Thousands of freshman welcome free sweatshirts, don’t sweat the cost

Bri Chew/HIGHLANDER
Bri Chew/HIGHLANDER

Thousands of students lined up on Aberdeen Drive to receive a free UCR sweatshirt from ASUCR on Wednesday as part of the R’Gear initiative, a program designed to bolster school pride by providing free sweatshirts for each of UCR’s 4,000 freshmen.

The initiative was one of ASUCR President Nafi Karim’s campaign promises last year, as he noticed a “lack of campus pride” during his freshman year that has been on his mind ever since. He initially had the idea for R’Gear as a senator, but delayed making it a promise and executing it until he figured out how to implement such a large-scale project.

He hopes that the sweatshirts will “empower each incoming class” with a sense of school pride. “R’Gear is not merely a Free UCR hoodie,” Karim said. “It is something that every member of a class will share; it represents the tartan soul, Highlander pride, and a united identity.”

ASUCR senator Christian Arredondo agreed. “I don’t think that every single project that we do reaches out to as many people as this one will.”

Over 15 international manufacturers were considered, but a local vendor was chosen with what he believed to be more humane working conditions. Karim used the lower cost of the international vendors as leverage to negotiate the price from a local vendor to $7.30 per sweatshirt, a cost 48 percent lower than the initially quoted price. ASUCR did not disclose which vendor they contracted with.

Karim was unsure of the overall cost of the initiative, but estimated that sweatshirts were purchased for about 30 percent of the undergraduate population, which comes out to approximately $43,800 for about 6,000 sweatshirts. According to Karim, the funds came from existing ASUCR revenue sources, the details of which ASUCR did not disclose.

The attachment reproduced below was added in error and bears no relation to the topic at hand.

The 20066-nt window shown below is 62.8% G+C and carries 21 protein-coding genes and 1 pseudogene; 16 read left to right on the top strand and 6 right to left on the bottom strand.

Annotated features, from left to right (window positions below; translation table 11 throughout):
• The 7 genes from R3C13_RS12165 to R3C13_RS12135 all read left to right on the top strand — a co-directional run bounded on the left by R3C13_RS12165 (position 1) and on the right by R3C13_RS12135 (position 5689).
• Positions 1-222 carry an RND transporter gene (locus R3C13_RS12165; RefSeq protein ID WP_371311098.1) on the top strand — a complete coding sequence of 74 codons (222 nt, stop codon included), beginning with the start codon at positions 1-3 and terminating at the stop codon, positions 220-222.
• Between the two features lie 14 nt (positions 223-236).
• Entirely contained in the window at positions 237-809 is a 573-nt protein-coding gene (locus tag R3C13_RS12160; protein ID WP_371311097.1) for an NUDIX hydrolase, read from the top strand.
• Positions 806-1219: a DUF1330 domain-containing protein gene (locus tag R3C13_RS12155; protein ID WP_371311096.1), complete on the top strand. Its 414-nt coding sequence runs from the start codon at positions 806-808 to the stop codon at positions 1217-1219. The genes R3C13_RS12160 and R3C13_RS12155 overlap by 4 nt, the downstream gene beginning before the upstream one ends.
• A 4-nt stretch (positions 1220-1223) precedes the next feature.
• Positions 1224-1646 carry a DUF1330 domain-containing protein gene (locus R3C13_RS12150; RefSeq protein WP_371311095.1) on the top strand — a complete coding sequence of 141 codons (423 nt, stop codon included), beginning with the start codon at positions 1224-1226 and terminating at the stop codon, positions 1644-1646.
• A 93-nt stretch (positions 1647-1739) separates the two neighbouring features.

More exact information regarding the cost of the initiative could not be obtained, as both Vice President of Finance Iris Jiang and Financial Operations Manager Theresa Perez declined to be interviewed by the Highlander on the matter.

The initiative was well received by students, who were both excited to receive a sweatshirt and unruffled by the cost.

“I think UCR students put a lot of money into going to college with tuition and fees and everything, and maybe something like this shows what our money is going toward a little bit, so I think it’s pretty nice,” said first-year liberal studies major Jocelyn Rivas.

“I think they designed (the sweatshirts) really well,” said Manika Choudhary, first-year biology major about the design that ASUCR collaborated to create. “I think it’s a very good investment.”

Karim estimates that between 2,000 and 3,000 sweatshirts were claimed at the event. Free sweatshirts will also be available to upperclassmen in the coming weeks on a first-come, first-serve basis, but as of press time, the time has not been announced. ASUCR also hopes that R’Gear will become an annual occurrence so that in four years, every student will have a sweatshirt.

Wednesday’s event was attended by Chancellor Kim Wilcox, as well as student performers such as 909 Dance Crew and singing duo Nick Carrillo and Amanda Ong.

Wilcox expressed his excitement about the initiative at the event. “You’ll only be a first-year student once, but you’ll be a member of the class of 2018 forever,” he said.

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